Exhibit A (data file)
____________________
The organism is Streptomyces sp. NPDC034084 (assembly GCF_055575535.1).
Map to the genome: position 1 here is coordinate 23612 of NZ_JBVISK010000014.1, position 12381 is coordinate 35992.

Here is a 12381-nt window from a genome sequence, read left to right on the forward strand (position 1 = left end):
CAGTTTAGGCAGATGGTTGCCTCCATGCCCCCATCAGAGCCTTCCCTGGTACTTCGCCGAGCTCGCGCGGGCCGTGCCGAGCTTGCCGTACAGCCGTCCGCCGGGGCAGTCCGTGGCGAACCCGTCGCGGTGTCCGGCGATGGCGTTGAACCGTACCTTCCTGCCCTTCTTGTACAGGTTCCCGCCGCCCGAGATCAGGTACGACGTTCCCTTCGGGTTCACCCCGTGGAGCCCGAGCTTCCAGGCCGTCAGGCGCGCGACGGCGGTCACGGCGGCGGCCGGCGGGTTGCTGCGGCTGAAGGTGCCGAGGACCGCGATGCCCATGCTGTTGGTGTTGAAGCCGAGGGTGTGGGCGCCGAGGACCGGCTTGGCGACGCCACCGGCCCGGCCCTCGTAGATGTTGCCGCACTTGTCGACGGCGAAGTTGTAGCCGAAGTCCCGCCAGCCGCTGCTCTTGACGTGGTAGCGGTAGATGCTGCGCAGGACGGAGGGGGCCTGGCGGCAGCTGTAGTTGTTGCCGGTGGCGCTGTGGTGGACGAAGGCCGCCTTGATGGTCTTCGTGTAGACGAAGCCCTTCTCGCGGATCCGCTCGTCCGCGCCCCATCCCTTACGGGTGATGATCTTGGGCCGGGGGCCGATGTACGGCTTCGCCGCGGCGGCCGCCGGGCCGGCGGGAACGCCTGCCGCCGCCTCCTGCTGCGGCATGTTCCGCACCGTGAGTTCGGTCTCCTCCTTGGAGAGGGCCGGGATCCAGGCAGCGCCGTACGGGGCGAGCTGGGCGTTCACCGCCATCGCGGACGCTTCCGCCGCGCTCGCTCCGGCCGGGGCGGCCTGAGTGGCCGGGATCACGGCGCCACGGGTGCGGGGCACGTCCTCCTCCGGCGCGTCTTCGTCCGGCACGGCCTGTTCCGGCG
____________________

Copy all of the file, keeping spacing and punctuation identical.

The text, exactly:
The organism is Streptomyces sp. NPDC034084 (assembly GCF_055575535.1).
Map to the genome: position 1 here is coordinate 23612 of NZ_JBVISK010000014.1, position 12381 is coordinate 35992.

Here is a 12381-nt window from a genome sequence, read left to right on the forward strand (position 1 = left end):
CAGTTTAGGCAGATGGTTGCCTCCATGCCCCCATCAGAGCCTTCCCTGGTACTTCGCCGAGCTCGCGCGGGCCGTGCCGAGCTTGCCGTACAGCCGTCCGCCGGGGCAGTCCGTGGCGAACCCGTCGCGGTGTCCGGCGATGGCGTTGAACCGTACCTTCCTGCCCTTCTTGTACAGGTTCCCGCCGCCCGAGATCAGGTACGACGTTCCCTTCGGGTTCACCCCGTGGAGCCCGAGCTTCCAGGCCGTCAGGCGCGCGACGGCGGTCACGGCGGCGGCCGGCGGGTTGCTGCGGCTGAAGGTGCCGAGGACCGCGATGCCCATGCTGTTGGTGTTGAAGCCGAGGGTGTGGGCGCCGAGGACCGGCTTGGCGACGCCACCGGCCCGGCCCTCGTAGATGTTGCCGCACTTGTCGACGGCGAAGTTGTAGCCGAAGTCCCGCCAGCCGCTGCTCTTGACGTGGTAGCGGTAGATGCTGCGCAGGACGGAGGGGGCCTGGCGGCAGCTGTAGTTGTTGCCGGTGGCGCTGTGGTGGACGAAGGCCGCCTTGATGGTCTTCGTGTAGACGAAGCCCTTCTCGCGGATCCGCTCGTCCGCGCCCCATCCCTTACGGGTGATGATCTTGGGCCGGGGGCCGATGTACGGCTTCGCCGCGGCGGCCGCCGGGCCGGCGGGAACGCCTGCCGCCGCCTCCTGCTGCGGCATGTTCCGCACCGTGAGTTCGGTCTCCTCCTTGGAGAGGGCCGGGATCCAGGCAGCGCCGTACGGGGCGAGCTGGGCGTTCACCGCCATCGCGGACGCTTCCGCCGCGCTCGCTCCGGCCGGGGCGGCCTGAGTGGCCGGGATCACGGCGCCACGGGTGCGGGGCACGTCCTCCTCCGGCGCGTCTTCGTCCGGCACGGCCTGTTCCGGCG